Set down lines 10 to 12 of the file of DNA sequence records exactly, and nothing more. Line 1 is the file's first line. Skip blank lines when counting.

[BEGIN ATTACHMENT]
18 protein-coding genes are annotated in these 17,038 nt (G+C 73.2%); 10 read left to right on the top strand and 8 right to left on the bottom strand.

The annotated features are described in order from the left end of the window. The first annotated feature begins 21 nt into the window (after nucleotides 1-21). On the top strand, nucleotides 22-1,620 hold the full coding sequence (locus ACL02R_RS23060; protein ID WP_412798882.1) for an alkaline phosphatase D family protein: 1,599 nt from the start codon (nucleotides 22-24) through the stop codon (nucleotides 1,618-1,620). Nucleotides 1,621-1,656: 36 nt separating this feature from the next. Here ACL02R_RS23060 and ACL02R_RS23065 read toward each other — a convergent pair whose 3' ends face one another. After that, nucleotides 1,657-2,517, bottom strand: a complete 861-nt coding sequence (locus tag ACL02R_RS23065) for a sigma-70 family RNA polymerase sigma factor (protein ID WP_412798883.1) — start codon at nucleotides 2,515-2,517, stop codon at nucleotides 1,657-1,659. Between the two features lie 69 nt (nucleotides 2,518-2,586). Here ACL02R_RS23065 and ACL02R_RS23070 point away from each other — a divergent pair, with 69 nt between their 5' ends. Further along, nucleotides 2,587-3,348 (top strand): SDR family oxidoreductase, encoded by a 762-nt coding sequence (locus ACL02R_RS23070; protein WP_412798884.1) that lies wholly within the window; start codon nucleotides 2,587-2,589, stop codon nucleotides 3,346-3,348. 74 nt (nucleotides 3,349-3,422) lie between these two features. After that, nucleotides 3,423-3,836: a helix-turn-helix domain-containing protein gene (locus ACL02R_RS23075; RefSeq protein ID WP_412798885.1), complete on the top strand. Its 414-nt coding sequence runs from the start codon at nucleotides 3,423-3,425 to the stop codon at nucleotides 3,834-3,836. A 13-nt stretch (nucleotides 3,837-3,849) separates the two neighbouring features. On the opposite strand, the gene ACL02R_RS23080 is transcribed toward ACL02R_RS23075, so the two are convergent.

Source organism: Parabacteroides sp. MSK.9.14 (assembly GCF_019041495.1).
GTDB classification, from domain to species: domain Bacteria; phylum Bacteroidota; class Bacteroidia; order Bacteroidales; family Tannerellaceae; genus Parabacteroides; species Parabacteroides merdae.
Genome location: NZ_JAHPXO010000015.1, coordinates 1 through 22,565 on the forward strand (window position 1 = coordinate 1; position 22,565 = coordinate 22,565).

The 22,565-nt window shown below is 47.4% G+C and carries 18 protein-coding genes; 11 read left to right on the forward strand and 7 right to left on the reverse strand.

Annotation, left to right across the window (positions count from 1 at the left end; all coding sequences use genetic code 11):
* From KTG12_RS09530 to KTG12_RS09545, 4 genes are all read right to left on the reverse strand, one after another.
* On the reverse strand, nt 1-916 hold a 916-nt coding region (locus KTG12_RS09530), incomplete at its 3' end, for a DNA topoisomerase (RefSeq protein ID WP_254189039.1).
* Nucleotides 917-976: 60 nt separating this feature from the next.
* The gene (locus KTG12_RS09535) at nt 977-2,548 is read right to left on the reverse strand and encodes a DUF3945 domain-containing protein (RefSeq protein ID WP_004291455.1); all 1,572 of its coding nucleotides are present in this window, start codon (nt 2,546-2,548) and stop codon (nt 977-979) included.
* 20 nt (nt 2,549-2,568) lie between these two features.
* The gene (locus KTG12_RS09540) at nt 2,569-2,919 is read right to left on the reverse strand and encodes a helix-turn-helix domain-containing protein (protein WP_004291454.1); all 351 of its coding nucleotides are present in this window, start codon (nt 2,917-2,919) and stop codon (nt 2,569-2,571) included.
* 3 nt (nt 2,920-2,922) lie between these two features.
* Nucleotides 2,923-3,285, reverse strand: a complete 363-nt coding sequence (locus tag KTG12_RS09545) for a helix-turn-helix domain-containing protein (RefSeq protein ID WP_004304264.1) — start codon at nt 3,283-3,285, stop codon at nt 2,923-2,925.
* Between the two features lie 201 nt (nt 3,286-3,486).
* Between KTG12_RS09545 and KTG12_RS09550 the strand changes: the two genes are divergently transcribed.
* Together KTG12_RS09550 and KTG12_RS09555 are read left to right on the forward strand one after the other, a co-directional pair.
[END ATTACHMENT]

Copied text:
* Nucleotides 917-976: 60 nt separating this feature from the next.
* The gene (locus KTG12_RS09535) at nt 977-2,548 is read right to left on the reverse strand and encodes a DUF3945 domain-containing protein (RefSeq protein ID WP_004291455.1); all 1,572 of its coding nucleotides are present in this window, start codon (nt 2,546-2,548) and stop codon (nt 977-979) included.
* 20 nt (nt 2,549-2,568) lie between these two features.